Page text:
Slouching Towards Bethlehem

Capa
Flamingo, 2001 - 206 páginas
Classic literary journalism which defined, for many, the state of America during the upheaval of the Sixties Revolution 'It was not a country in open revolution. It was not a country under enemy siege. It was the United States of America in the cold late spring of 1967, and the market was steady and the GNP high and a great many articulate people seemed to have a sense of high social purpose and it might have been a spring of brave hopes and national promise, but it was not..."' 'So physically small, so temperamentally unobtrusive, and so neurotically inarticulate' that people tended to forget that her presence ran counter to their best interests, Joan Didion slipped herself into the heart of the Sixties Revolution, only to slip out again with this savage masterpiece, which, since first publication in 1968, has been acknowledged as an unparalleled report on the state of America during those curious days.

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LibraryThing Review

Comentário do usuário  - Ken-Me-Old-Mate - LibraryThing

Old school but really refreshing, intelligent but not dry, witty but not smug. Surprisingly still relevant today. Interesting to read and work out where she was in relation to the events and places ... Ler resenha completa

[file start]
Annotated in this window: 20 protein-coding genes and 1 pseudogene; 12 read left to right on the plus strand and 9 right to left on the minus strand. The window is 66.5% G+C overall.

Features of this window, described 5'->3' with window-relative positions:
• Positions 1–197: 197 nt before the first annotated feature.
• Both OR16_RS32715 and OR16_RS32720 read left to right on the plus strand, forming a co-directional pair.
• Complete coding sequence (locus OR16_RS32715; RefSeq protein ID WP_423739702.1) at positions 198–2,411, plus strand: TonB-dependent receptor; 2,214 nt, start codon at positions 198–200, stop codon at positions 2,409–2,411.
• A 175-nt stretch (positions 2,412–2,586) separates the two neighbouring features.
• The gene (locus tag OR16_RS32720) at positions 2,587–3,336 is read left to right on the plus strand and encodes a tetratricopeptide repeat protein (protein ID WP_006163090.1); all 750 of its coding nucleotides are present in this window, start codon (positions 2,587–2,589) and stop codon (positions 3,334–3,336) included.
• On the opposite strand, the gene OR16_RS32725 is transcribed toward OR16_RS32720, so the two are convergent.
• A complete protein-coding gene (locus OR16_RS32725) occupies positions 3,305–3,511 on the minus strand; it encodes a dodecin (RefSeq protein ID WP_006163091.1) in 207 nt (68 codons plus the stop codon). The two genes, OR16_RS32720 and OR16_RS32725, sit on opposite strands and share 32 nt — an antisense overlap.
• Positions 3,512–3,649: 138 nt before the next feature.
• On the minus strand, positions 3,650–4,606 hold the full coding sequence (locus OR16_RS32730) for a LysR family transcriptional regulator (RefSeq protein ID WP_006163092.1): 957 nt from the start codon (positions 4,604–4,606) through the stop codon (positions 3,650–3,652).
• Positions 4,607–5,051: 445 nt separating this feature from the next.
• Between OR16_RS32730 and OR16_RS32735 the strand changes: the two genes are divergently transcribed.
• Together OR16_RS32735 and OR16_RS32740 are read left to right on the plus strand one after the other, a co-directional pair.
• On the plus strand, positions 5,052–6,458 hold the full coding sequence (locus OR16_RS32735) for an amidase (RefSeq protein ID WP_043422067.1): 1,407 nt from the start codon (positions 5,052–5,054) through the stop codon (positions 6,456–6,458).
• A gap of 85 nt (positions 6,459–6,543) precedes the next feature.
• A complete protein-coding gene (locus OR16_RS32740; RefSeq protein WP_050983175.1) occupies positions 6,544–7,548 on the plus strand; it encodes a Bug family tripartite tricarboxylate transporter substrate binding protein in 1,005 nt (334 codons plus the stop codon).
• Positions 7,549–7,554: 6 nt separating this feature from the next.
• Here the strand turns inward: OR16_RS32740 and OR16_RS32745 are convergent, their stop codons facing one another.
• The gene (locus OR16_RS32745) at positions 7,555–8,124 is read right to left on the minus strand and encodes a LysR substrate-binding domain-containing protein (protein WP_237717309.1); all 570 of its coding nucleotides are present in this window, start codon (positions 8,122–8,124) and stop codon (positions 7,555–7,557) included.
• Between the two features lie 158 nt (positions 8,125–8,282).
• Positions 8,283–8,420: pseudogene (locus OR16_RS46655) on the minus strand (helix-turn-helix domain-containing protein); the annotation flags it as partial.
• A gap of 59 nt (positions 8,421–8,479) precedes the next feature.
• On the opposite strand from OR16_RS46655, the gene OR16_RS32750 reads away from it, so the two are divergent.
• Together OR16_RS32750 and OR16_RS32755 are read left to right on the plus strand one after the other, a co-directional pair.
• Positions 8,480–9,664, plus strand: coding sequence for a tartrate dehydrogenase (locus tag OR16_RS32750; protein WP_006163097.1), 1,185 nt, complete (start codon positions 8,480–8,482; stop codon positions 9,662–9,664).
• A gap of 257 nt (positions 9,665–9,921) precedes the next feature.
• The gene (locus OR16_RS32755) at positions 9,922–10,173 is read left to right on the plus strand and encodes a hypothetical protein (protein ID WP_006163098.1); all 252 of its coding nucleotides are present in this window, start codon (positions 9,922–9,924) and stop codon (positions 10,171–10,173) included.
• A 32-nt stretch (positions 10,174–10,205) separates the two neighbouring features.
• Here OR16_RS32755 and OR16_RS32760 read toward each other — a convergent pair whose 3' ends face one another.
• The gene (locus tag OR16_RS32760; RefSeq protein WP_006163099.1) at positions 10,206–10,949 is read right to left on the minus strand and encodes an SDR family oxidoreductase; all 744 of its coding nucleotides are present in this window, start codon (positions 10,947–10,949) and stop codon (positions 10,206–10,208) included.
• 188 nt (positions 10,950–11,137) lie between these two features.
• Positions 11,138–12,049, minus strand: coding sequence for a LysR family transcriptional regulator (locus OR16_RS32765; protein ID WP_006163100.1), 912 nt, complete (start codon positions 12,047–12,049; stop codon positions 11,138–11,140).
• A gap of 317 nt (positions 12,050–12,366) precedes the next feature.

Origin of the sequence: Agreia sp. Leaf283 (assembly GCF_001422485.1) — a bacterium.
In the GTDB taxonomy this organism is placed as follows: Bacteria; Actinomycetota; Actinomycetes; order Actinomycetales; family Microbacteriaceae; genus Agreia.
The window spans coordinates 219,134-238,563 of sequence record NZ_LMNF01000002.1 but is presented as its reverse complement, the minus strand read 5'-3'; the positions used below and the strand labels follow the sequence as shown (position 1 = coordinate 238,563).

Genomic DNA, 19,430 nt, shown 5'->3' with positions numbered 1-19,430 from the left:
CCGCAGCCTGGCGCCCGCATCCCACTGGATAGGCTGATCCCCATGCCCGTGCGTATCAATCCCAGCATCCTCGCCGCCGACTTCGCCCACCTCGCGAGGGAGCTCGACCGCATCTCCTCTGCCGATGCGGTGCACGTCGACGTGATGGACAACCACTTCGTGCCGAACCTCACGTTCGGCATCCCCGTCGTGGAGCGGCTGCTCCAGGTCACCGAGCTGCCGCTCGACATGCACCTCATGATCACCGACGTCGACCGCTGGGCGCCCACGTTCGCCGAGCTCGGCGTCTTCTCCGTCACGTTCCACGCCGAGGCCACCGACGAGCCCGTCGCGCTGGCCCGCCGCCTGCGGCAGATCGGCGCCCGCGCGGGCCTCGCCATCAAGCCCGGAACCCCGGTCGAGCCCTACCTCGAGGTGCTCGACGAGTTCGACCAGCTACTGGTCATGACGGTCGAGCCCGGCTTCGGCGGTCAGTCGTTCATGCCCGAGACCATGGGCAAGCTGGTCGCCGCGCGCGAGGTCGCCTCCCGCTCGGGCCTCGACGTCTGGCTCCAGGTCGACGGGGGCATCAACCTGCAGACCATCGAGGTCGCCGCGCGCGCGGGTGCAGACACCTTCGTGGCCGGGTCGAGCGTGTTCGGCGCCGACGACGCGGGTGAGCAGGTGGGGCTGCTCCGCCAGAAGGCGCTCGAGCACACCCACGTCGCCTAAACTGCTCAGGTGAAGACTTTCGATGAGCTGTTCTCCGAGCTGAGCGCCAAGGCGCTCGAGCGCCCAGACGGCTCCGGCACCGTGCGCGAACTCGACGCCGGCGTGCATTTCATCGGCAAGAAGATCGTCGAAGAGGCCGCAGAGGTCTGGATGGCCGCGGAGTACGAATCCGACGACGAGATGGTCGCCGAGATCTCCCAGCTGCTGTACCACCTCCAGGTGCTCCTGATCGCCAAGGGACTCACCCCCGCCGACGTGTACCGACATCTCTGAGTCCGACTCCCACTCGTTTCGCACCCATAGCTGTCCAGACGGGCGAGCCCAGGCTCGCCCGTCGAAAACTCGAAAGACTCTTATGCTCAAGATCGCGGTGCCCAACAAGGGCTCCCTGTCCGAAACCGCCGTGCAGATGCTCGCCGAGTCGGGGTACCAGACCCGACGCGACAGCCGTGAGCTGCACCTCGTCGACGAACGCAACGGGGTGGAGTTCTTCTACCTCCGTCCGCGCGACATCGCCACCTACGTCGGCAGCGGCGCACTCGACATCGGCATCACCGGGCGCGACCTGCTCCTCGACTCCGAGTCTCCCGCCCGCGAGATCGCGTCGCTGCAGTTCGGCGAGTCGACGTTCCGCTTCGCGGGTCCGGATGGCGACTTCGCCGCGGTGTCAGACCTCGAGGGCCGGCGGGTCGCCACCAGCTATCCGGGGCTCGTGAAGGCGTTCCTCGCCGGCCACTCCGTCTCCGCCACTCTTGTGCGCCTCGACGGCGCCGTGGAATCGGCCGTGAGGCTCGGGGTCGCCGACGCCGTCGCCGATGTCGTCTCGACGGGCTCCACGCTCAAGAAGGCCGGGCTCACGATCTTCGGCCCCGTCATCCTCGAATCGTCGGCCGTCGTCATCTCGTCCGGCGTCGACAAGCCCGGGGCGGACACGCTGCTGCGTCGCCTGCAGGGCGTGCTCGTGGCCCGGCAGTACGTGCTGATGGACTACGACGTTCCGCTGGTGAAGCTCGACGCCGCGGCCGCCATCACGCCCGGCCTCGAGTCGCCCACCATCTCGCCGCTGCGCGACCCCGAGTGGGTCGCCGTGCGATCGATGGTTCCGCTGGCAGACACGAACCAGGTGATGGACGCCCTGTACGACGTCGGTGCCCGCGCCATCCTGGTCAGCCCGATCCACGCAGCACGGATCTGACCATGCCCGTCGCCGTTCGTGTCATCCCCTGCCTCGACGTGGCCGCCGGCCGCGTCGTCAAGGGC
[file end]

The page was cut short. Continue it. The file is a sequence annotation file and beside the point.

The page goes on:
LibraryThing Review

Comentário do usuário  - Cail_Judy - LibraryThing

This was a recommendation from Laura and it was not only a captivating collection of essays, but also provided great insight in my gf's taste in writing/journalism. It's good! Didion's lyrical and ... Ler resenha completa

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Sobre o autor (2001)

Joan Didion lives in New York City with her husband, author John Gregory Dunne. Alongside her acclaimed non-fiction work, she is also the author of several novels, including A Book of Common Prayer, The Last Thing He Wanted and Play It As It Lays.

Informações bibliográficas